There’s no plan in the book. We’re repeatedly told stealing hurts the patriarchy and confronts whiteness — “a revolutionary movement must reduce the value of whiteness to zero,” the white author writes. There’s a long chapter denouncing the “organization-ist tendency” of labor movements, which leads to “reformism,” which of course is a stalking horse for counterrevolution. “The more ‘organized’ a movement is,” Osterweil complains, “the less likely there is looting.” So we need more looting, but what comes after looting? Organization? Nope:
The power of the attack on white settler society is seen instead in the broad lawlessness, property destruction, looting, and cop-free zones produced by the riot and is reflected in the attendant sense of freedom, unity, and radical safety felt by the rioters.
Sign me up for some of that “Radical Safety”! CHOP Zone, here I come!
There’s a great short story by Mikhail Saltykov called “How a Muzhik Fed Two Officials.” It’s about two nitwit clerks from St. Petersburg who wake up on a deserted island and realize they don’t know how to feed themselves. They think and think and discuss eating their gloves, boots, and even each other, until finally it hits them: if they were back home, they’d just have a servant do it! They immediately find a sleeping muzhik and after berating him for laziness, get him to collect fruit and fish and partridges and cook them dinner — problem solved! This is nearly the same mentality as these Gen-Z geniuses who think the world will run on magic intersectionality dust once they get rid of the cops and the kulaks, i.e. all those meddlesome “work for a living” people.
About that: the book expresses zero compassion for those who do not see themselves as involved in politics and are just trying to get by. In her NPR interview Osterweil repeats the common left-Twitter trope that looting “is not actually hurting any people” because “most stores are insured; it's just hurting insurance companies on some level,” which simply isn’t true. Not every business is insured for this kind of damage, and even if they are, line employees and business owners alike will lose weeks or months of income while claims are paid and repairs are made, if claims are paid and repairs are made.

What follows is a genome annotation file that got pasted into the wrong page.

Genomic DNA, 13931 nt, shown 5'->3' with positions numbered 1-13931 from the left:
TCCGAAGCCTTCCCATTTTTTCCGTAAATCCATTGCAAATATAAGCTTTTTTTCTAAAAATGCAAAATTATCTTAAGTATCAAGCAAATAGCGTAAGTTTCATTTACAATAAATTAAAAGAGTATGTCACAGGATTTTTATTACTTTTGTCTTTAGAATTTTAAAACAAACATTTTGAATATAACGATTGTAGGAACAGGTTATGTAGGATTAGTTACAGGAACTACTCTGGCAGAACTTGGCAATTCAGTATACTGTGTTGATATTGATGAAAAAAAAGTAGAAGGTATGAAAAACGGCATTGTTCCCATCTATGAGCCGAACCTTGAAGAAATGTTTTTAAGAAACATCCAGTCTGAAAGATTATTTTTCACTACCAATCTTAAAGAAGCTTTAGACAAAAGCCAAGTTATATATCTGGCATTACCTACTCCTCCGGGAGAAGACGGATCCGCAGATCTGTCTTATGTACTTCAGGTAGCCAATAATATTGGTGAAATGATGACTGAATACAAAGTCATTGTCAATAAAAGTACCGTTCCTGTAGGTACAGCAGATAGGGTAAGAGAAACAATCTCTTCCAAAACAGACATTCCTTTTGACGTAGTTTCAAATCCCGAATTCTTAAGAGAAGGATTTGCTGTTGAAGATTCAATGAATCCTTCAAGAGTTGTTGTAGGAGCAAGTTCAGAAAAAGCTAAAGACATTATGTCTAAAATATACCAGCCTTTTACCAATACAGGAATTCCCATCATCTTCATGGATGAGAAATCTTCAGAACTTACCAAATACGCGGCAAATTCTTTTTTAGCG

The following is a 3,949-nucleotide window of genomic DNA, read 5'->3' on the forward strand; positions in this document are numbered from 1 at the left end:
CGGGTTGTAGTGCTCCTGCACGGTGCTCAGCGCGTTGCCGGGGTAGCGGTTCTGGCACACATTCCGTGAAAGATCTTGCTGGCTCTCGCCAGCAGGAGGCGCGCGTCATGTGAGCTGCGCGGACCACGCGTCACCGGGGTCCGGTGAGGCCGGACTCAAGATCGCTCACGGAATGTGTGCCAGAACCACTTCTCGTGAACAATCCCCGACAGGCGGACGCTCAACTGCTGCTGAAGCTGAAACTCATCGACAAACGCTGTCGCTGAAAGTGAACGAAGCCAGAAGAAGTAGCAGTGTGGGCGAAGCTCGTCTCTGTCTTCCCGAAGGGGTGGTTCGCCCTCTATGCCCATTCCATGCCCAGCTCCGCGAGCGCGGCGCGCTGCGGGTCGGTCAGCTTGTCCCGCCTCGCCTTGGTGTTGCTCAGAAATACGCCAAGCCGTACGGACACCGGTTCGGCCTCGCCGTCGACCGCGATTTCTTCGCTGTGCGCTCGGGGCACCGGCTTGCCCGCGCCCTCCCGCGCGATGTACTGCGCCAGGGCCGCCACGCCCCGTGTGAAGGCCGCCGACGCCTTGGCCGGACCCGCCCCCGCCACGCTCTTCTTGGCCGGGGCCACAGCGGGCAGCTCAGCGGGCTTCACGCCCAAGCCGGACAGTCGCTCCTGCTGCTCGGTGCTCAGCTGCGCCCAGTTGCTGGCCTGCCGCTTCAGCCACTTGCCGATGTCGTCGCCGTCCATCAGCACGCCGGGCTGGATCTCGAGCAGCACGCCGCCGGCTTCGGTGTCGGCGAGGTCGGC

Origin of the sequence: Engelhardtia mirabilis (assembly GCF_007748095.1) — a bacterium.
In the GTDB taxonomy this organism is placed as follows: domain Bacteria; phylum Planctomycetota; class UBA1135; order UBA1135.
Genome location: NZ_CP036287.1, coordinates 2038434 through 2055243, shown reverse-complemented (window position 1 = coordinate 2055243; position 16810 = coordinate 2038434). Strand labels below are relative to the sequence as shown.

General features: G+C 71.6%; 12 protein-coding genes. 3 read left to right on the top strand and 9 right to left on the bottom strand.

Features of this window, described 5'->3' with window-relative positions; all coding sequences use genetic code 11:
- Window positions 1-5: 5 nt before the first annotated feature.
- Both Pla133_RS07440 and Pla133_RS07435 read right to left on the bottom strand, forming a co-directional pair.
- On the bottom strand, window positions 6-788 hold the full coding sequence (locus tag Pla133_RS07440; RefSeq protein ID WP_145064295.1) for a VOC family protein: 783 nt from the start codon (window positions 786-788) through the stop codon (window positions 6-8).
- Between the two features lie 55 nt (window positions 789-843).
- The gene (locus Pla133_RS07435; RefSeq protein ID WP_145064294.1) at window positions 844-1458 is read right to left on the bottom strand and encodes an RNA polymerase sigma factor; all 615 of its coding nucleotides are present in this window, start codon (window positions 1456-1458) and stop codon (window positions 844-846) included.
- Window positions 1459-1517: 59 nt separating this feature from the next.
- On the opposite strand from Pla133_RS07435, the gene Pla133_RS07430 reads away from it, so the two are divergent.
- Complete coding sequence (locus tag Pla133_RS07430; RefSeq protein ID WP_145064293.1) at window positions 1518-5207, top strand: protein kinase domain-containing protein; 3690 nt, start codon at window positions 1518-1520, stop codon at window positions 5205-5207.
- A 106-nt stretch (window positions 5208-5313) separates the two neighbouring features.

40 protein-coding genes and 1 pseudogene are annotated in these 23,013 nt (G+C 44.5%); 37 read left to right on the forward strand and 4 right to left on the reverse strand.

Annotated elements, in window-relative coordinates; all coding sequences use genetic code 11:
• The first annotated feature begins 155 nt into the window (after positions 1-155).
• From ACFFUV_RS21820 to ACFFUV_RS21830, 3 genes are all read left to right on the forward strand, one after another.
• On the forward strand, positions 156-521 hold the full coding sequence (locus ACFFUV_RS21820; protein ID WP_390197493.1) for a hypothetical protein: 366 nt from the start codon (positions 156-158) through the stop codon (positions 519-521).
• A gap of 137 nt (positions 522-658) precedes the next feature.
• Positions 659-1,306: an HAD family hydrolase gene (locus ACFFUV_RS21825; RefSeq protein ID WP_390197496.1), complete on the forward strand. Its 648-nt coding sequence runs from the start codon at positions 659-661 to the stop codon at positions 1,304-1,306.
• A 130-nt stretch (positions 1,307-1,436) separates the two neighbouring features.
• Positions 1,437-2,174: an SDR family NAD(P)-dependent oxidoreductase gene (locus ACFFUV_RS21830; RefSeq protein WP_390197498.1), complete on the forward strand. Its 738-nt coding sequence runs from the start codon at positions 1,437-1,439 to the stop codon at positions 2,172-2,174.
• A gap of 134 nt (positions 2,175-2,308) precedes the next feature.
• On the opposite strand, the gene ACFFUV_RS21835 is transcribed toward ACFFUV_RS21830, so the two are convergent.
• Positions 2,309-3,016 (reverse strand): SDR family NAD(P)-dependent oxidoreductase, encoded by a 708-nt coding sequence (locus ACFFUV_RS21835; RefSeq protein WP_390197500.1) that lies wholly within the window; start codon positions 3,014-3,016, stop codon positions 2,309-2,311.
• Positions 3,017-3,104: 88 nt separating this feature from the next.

She clearly has no idea what it is to work, to spend years squeaking out the shitty little margins of a corner store or a restaurant, to hose a kitchen floor down at two in the morning, or wash the puke out of the back of a taxi at the end of a shift. Abbie Hoffman at least told readers to leave big tips for waitresses, if you’re going to rip off restaurants. To Osterweil, everyone’s a kulak. She says Korean store owners were “the face of capital” in early nineties Los Angeles, just as, she says, Jewish businesses were in sixties New York. When she talks about who suffers in riots, she writes:
Though the buildings destroyed may be located in a predominantly Black or proletarian neighborhood, the losses go to the white, bourgeois building and business owners, rarely the people who live near them.
Rarely! She goes on to cite anthropologist Neal Keating in comparing looting to “the potlatch, a communal practice of Indigenous nations in the Pacific Northwest,” in which “wealthy people” at births, deaths, weddings, and other festivals give possessions away and “vie with each other to destroy the most accumulated wealth in a massive bonfire.”
The minor distinguishing detail of the potlatch being a voluntary surrender of wealth was not considered relevant enough to mention, an interesting detail given how touchy this sort of person tends to be with boundaries in other situations. All sorts of people now have to take responsibility for the mere possibility of, say, a student being fleetingly discomfited by a word or image in a novel or history book, but apparently we don’t have to worry about making someone sad by burning their house down and throwing their shit on the street to be gobbled up by strangers, an act of “communal cohesion.”
These and countless other details make In Defense of Looting more cringe-worthy in its own way than a Sean Hannity flag-and-mugshot insta-book could ever hope to be, but what makes it a perfect manifesto for the woke era is its pathos. Adherents to this theology are characterized by a boundless, almost Trumpian capacity for self-pity, even as they’re advocating setting you on fire. They can make wrapping fishwiches sound like digging coal in Matewan, being deprived of a smartphone like being whipped by Centurions, and they matter because everyone, including especially Democratic Party politicians, is afraid of the fallout that comes with telling them to shut the fuck up. So their “ideas” spread like cancer.
If no one in the party says anything, Trump will argue, with some justice, this is the true face of his opposition. The first Sister Souljah moment was a drag, but this moment actually calls for one. Will there ever be a more perfect candidate than this book?